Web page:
Don’t take it personally

Interviewing

When it comes to searching for jobs, it is extremely important to not take rejection personally. The reality is that there are hundreds of people applying for the same job at the same time, and you need to leave a lasting impression while having your skills, work history, and career goals align with the role. The job market is tough, there are more candidates with a laundry list of qualifications these days, and companies always want to get the best bang for their buck. Try to not take it personally.

Applying for jobs and interviewing is an exhausting process. Your time is valuable. And after going through the interview cycle and being rejected, you can feel defeated, lack the motivation to continue the process, and your ego or pride may be hurt. But here’s the deal, you need to get rid of this idea that rejection is always a bad thing. Rejection happens even after you land a job; it happens in your personal life; it’s a part of being human.

Reflect on the interview

Self-reflection is one of the best things you can do for yourself in all facets of your life. When a relationship or friendship goes wrong, you reflect, right? Why wouldn’t you do this for yourself when it comes to your career?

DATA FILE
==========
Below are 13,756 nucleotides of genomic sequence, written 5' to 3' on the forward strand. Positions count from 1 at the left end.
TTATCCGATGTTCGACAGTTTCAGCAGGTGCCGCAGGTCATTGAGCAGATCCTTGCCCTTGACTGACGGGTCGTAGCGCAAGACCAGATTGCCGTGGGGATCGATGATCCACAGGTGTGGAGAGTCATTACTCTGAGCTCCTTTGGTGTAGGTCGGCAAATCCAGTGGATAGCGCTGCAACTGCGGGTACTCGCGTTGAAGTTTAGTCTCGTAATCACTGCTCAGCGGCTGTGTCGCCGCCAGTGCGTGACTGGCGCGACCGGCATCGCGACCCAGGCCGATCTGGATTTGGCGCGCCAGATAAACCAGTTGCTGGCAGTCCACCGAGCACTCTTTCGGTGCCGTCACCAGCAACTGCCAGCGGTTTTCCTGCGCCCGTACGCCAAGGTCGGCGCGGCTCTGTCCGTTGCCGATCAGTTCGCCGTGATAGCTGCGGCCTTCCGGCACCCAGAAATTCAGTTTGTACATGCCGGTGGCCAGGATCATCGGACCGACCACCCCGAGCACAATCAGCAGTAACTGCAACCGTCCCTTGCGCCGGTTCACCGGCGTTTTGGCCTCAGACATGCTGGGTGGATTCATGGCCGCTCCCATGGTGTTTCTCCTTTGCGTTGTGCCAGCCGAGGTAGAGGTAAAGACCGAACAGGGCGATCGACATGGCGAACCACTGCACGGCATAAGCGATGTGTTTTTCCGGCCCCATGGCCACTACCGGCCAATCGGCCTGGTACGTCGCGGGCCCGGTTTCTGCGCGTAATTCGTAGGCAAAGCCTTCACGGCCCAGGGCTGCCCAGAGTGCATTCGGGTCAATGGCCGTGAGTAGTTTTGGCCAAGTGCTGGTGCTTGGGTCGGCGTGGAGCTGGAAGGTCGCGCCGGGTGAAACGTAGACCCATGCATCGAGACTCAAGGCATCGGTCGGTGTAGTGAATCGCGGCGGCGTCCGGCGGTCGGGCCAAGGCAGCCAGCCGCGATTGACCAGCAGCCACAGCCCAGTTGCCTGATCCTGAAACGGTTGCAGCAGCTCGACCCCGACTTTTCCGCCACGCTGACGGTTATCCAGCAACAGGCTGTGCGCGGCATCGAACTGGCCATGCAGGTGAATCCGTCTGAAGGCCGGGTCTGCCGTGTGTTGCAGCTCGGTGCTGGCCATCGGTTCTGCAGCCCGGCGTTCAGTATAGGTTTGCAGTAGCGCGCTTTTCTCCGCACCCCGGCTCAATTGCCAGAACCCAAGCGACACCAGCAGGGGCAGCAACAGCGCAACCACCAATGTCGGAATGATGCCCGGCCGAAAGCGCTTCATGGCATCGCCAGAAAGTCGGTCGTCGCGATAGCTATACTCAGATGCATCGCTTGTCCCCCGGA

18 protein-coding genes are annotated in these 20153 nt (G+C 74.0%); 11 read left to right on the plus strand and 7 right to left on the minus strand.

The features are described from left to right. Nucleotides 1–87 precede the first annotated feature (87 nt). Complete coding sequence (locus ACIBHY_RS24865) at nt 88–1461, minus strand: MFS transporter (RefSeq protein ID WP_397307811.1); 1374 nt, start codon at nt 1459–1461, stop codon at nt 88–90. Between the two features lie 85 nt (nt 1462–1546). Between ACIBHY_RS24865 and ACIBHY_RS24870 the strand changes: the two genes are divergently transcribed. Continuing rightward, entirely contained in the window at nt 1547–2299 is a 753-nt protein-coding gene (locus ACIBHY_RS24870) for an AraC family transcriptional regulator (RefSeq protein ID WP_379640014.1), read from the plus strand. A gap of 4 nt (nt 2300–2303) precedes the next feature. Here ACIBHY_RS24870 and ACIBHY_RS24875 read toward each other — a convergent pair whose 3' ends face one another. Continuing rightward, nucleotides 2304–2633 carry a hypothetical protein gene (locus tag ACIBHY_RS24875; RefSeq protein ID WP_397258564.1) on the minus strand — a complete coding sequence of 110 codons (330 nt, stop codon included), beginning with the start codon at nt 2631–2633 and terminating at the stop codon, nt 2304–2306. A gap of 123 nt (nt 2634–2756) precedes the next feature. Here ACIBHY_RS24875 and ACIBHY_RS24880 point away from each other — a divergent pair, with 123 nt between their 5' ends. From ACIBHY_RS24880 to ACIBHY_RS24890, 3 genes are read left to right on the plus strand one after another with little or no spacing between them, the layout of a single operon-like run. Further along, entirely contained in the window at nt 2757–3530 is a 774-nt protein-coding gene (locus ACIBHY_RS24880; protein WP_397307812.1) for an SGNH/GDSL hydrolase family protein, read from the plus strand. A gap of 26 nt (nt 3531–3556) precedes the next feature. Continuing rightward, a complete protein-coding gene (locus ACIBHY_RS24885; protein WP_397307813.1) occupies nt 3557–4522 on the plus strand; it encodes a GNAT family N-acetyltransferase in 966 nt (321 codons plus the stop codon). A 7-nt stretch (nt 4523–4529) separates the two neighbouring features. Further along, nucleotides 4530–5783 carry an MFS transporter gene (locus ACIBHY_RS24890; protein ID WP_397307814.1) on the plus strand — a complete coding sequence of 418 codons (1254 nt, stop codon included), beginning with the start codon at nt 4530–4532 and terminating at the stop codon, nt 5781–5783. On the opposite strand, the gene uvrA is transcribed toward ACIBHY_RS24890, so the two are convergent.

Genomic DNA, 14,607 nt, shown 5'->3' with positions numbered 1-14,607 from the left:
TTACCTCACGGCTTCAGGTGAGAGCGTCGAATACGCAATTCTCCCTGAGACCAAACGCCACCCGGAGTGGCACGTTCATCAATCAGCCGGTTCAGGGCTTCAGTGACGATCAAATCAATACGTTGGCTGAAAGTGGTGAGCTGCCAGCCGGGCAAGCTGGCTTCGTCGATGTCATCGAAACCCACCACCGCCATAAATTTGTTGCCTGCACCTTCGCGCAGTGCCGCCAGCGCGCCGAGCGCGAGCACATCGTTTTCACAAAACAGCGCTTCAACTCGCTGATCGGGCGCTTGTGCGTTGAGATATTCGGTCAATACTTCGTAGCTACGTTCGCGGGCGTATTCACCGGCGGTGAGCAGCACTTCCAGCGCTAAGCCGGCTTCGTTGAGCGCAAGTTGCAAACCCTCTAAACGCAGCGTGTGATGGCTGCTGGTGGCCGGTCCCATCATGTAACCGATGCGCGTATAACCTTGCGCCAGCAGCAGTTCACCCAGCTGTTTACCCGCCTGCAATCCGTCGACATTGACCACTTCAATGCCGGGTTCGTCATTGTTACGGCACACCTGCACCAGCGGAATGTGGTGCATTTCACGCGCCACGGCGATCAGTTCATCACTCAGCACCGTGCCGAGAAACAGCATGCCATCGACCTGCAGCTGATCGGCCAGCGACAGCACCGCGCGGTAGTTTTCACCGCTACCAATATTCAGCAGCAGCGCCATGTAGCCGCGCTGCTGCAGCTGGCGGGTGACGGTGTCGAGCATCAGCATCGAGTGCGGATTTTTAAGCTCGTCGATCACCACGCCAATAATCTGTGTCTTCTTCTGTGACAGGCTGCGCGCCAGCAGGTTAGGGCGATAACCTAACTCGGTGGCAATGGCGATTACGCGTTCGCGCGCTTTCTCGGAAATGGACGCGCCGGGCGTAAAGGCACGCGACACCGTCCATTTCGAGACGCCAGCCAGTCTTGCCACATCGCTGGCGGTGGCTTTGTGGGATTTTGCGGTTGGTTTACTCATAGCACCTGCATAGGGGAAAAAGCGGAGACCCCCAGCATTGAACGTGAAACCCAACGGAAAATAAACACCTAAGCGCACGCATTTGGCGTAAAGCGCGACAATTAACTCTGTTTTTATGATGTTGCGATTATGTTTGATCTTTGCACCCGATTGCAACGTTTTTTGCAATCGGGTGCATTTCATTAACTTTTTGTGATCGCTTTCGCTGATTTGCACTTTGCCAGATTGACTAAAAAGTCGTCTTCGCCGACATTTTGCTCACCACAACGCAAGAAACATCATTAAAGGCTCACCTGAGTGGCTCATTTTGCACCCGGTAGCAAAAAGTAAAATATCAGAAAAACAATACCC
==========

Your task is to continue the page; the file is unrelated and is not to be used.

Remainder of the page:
Ask yourself the following questions:

  • Was I actually the perfect fit for this role? Do I lack any major job qualifications/requirements?
  • Are there specific qualifications I can gain to acquire a role like this?
  • What interview questions did I answer well?
  • What interview questions could I have answered better?
  • Did I forget to bring anything up during the interview that may have had a positive impact on the outcome?
  • Did I come off confident?
  • Did I practice proper interview etiquette?

The reality is you’re not perfect. No one is. You can always learn and grow from any experience. Being reflective on the interview experience will only strengthen you as a candidate and improve your self-awareness.

Ask for feedback

When you’ve been rejected from a job, contact the representative from the company who would be able to provide feedback on why you didn’t get the job. Companies rarely provide this information without the request. Sending an email opens the dialogue and will help you gain better insight into your strengths and weaknesses as a candidate:

Dear [contact],

Thank you for taking the time to interview me or the [role] position at [company] on [date]. I appreciated the opportunity to discuss this role with you and you letting me know that I was not selected.

I was hoping to ask you a favor. Would you be available for a quick call to discuss how I could improve upon my candidacy for employment? Any feedback you could share would be greatly appreciated.

Thank you again for your time and consideration. If you are available, please let me know when a call works best for you.

Best regards,

[your name]

[your phone number]

[your email]

[your LinkedIn profile URL]